Cellular Automata Lecture

CINVESTAV

Professor: Harold V. McIntosh.

Oct 21

I haven't used this list of addresses in a long time, in part because the UNAM changed their e-mail service. So corrections will be included to bring it up to date if they are reported --- additions or deletions.

Two items of news.

ONE: Two issues (weeks) ago Melanie Mitchell wrote a review of ANKOS (the Wolfram book), which says pretty much what seems to be the general feeling about the book, at least in scientific circles. You can see it at at her home page, get it from Science if you have a password, or look for it in the library.

She does not, of course, verify the Universality of Rule 110, nor mention more than Matthew Cook's name. It looks like nobody is going to do this. However, she reproduces some artwork somebody did using Mathematica, which reminds me of the silliness accompanying Gardner's original article on Flexagons. Something about neckties. But that's what you'd expect if ANKOS is to be a popular rather than scientific book.

TWO: In the Complex Variables course, we have come to the topic, "Functions which Solve Differential Equations" and one of the first of the functiuons to get mentioned are the Bessel functions. In the past SERO hasn't done much with them because they belong to classical applications such as vibrating membranes, and not to quantum mechanics. In fact, I don't know of a quantum mechanical application which uses them directly, although variants such as Airy functions (Bessel of order 1/3) and spherical Bessel functions (half odd order) are pretty important.

However, looking at the differential equation in the light of the Infeld-Hull factorization method and Darboux's substitution, the equation factors which means that there should be ladder operators and even coherent states. The ladder operator part is already included as a part of the traditional identities and formulae, although it is certainly not presented in that form. Coherent states will probably turn out to be something new.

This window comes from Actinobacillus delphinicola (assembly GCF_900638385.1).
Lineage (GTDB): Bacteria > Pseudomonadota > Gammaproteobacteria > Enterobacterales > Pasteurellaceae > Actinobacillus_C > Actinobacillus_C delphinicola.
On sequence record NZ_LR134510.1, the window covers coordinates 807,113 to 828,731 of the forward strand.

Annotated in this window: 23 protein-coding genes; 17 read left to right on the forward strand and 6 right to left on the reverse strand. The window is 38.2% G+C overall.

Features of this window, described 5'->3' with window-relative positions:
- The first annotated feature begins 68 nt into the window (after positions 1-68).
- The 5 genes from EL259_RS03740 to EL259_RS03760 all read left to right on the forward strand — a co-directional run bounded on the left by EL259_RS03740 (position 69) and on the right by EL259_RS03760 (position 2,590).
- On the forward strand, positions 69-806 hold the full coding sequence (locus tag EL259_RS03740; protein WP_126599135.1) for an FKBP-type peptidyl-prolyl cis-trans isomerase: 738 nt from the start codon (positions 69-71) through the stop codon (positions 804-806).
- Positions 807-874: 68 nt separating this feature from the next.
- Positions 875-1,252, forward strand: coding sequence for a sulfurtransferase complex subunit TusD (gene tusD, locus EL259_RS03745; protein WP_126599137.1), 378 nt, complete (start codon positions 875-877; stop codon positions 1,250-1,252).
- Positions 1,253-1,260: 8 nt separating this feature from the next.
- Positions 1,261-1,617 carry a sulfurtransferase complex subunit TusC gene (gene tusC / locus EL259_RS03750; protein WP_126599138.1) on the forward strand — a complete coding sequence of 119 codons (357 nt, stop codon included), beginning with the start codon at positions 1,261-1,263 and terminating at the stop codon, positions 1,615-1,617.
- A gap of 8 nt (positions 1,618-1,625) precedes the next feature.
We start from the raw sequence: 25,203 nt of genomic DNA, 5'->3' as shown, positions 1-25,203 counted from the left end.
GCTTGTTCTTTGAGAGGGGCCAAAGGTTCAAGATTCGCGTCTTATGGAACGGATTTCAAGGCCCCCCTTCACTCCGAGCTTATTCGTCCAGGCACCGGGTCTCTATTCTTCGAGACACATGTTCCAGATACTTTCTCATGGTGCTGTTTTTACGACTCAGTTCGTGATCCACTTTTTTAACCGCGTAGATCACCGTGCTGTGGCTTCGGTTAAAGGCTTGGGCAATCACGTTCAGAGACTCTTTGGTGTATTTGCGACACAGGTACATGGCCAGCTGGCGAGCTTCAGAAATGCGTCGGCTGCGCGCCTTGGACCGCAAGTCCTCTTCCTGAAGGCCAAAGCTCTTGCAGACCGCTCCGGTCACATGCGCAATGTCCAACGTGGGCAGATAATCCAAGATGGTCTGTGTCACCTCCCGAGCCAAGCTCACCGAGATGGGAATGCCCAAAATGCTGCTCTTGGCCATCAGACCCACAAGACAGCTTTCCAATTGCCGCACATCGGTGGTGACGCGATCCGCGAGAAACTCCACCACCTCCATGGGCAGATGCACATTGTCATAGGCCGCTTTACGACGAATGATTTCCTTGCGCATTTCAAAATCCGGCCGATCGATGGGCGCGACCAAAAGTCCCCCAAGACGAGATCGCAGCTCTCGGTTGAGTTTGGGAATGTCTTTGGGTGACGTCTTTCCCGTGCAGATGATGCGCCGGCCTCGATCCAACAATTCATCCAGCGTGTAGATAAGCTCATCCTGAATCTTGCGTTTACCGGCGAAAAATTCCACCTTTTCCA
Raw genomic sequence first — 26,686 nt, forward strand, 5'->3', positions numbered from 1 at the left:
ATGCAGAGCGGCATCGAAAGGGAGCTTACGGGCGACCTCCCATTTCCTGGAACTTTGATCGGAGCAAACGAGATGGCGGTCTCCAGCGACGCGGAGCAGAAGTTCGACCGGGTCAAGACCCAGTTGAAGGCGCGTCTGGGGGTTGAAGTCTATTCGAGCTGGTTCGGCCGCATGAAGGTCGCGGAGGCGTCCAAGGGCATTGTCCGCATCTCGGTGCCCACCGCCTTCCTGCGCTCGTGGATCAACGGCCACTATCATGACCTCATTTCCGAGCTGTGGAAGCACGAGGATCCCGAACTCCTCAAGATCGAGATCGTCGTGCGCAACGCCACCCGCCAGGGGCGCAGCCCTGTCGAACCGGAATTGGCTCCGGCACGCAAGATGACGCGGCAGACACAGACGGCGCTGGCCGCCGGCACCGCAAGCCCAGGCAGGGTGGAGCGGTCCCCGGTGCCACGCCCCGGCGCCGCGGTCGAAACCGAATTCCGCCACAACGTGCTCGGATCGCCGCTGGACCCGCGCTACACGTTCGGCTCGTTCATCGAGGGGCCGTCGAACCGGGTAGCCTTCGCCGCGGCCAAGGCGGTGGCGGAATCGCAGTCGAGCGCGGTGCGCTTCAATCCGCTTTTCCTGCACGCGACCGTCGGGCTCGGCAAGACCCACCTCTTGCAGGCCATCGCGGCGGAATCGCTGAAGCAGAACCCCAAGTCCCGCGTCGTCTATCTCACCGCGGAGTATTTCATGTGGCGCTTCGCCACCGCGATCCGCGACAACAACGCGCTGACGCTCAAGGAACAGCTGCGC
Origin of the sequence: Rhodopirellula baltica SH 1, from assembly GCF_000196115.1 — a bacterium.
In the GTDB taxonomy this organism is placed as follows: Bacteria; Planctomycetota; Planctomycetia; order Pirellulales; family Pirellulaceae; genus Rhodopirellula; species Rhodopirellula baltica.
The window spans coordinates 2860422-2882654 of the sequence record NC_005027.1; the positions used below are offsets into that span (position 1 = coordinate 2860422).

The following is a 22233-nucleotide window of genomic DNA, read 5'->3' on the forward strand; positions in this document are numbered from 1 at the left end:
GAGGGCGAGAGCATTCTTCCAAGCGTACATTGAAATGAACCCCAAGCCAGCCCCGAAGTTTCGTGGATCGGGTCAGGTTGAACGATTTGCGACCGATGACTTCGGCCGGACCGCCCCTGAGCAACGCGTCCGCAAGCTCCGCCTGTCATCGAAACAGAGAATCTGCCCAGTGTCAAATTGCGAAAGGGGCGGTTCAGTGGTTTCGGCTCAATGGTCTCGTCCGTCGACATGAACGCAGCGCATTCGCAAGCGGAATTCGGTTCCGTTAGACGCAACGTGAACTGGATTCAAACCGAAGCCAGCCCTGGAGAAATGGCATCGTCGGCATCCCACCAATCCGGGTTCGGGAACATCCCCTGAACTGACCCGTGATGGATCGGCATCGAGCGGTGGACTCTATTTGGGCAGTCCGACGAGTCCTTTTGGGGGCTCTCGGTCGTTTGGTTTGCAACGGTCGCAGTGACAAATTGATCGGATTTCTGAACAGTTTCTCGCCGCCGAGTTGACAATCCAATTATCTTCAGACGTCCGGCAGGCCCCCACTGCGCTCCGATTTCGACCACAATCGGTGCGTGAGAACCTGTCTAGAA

Bessel's equation arises, amongst other sources, form separating the wave equation (classical elastic waves) in polar coordinates (or cylindrical in three dimensions), multiplying functions of time, angle, and radius. Thus a circulary boundary condition, such as for the vibrationof a circular membrane (second order equation) or circular plate (fourth order equation) would invite the use of Bessel functions.

The angular coordinate implies an angular momentum, which is an eigenvalue in the theta equation and a parameter in the radial equation; it is the one which determines the order of the Bessel function. Of course the frequency of vibration, arising from separating time, fits in there too. So that gives a reason for the fact that the Bessel functions start out with some power of the radius - all those angular nodes converging at the origin don't make for very large amplitudes there. Meanwhile large angular momentum, through the centrifugal force, would keep things away from the origin.

The ladder operator works on the angular momentum index rather than the frequency, so coherent states would not be the same as in quantum mechanics. Nevertheless the idea of coherent states makes sense, since it is certainly possible to follow the evolution of a localized state. Although you don't usually pluck a drum, as with a harp or harpsichord, you most definitely strike it. The tone depends on where it is struck, nodes and antinodes of the normal modes. Of course, coupling of the sound to the air is important, and mostly depends on the fundamental where the whole drumhead is moving in the same direction at any given instant.

Coherent motion may be related to the "whispering gallery" effect. It is known that sound emanating from one focus of an elliptical ampitheatre or gallery will converge to the other focus, so that conversations can be carried on although the conversants are far apart. But there is another effect, which should be evident in circular rooms as well, where the sound clings to the walls. If they are smooth, it will travel around the perimeter.

When I say that such things haven't gotten into quantum mechanics, I should mention that there is one part, related to chaos theory, which does exactly study the propagation of particles in potentialless regions bounded by walls. Ellipses are an example in two dimensions, of course.

- hvm